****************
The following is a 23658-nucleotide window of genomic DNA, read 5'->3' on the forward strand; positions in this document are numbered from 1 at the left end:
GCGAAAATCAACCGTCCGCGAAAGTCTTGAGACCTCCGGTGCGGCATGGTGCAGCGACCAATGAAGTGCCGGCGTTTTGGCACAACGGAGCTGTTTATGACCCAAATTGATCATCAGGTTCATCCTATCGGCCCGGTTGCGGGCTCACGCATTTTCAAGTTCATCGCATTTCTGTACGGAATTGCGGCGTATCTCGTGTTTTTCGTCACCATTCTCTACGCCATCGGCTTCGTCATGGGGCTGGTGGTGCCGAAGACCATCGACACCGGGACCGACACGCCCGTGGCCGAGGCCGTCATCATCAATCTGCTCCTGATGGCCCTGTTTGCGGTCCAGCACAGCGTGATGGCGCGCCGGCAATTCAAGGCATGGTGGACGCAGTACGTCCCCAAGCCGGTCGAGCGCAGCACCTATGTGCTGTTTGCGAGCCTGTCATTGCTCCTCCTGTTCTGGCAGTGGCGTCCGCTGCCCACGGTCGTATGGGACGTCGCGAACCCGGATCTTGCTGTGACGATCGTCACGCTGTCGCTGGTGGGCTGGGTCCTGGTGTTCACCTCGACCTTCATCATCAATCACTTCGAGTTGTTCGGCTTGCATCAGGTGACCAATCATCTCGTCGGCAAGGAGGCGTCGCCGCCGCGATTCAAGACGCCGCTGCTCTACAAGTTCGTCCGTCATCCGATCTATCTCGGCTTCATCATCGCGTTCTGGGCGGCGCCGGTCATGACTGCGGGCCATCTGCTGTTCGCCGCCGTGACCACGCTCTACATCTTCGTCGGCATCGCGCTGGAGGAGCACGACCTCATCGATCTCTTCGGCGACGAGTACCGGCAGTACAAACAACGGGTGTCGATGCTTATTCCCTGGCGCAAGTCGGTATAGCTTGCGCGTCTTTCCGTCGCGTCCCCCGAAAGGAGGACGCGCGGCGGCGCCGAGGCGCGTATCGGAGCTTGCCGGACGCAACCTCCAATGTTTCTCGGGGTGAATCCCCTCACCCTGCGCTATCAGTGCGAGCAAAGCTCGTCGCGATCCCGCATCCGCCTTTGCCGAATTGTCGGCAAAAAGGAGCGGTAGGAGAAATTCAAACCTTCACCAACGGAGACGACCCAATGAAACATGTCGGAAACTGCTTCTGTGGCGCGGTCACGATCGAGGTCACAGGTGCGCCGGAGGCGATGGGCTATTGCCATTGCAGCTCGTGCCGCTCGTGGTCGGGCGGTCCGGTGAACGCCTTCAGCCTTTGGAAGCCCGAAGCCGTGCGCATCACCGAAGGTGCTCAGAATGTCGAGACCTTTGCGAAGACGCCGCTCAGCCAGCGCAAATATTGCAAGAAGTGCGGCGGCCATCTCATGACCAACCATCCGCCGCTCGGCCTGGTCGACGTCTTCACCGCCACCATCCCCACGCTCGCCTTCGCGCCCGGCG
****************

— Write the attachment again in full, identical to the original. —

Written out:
The following is a 23658-nucleotide window of genomic DNA, read 5'->3' on the forward strand; positions in this document are numbered from 1 at the left end:
GCGAAAATCAACCGTCCGCGAAAGTCTTGAGACCTCCGGTGCGGCATGGTGCAGCGACCAATGAAGTGCCGGCGTTTTGGCACAACGGAGCTGTTTATGACCCAAATTGATCATCAGGTTCATCCTATCGGCCCGGTTGCGGGCTCACGCATTTTCAAGTTCATCGCATTTCTGTACGGAATTGCGGCGTATCTCGTGTTTTTCGTCACCATTCTCTACGCCATCGGCTTCGTCATGGGGCTGGTGGTGCCGAAGACCATCGACACCGGGACCGACACGCCCGTGGCCGAGGCCGTCATCATCAATCTGCTCCTGATGGCCCTGTTTGCGGTCCAGCACAGCGTGATGGCGCGCCGGCAATTCAAGGCATGGTGGACGCAGTACGTCCCCAAGCCGGTCGAGCGCAGCACCTATGTGCTGTTTGCGAGCCTGTCATTGCTCCTCCTGTTCTGGCAGTGGCGTCCGCTGCCCACGGTCGTATGGGACGTCGCGAACCCGGATCTTGCTGTGACGATCGTCACGCTGTCGCTGGTGGGCTGGGTCCTGGTGTTCACCTCGACCTTCATCATCAATCACTTCGAGTTGTTCGGCTTGCATCAGGTGACCAATCATCTCGTCGGCAAGGAGGCGTCGCCGCCGCGATTCAAGACGCCGCTGCTCTACAAGTTCGTCCGTCATCCGATCTATCTCGGCTTCATCATCGCGTTCTGGGCGGCGCCGGTCATGACTGCGGGCCATCTGCTGTTCGCCGCCGTGACCACGCTCTACATCTTCGTCGGCATCGCGCTGGAGGAGCACGACCTCATCGATCTCTTCGGCGACGAGTACCGGCAGTACAAACAACGGGTGTCGATGCTTATTCCCTGGCGCAAGTCGGTATAGCTTGCGCGTCTTTCCGTCGCGTCCCCCGAAAGGAGGACGCGCGGCGGCGCCGAGGCGCGTATCGGAGCTTGCCGGACGCAACCTCCAATGTTTCTCGGGGTGAATCCCCTCACCCTGCGCTATCAGTGCGAGCAAAGCTCGTCGCGATCCCGCATCCGCCTTTGCCGAATTGTCGGCAAAAAGGAGCGGTAGGAGAAATTCAAACCTTCACCAACGGAGACGACCCAATGAAACATGTCGGAAACTGCTTCTGTGGCGCGGTCACGATCGAGGTCACAGGTGCGCCGGAGGCGATGGGCTATTGCCATTGCAGCTCGTGCCGCTCGTGGTCGGGCGGTCCGGTGAACGCCTTCAGCCTTTGGAAGCCCGAAGCCGTGCGCATCACCGAAGGTGCTCAGAATGTCGAGACCTTTGCGAAGACGCCGCTCAGCCAGCGCAAATATTGCAAGAAGTGCGGCGGCCATCTCATGACCAACCATCCGCCGCTCGGCCTGGTCGACGTCTTCACCGCCACCATCCCCACGCTCGCCTTCGCGCCCGGCG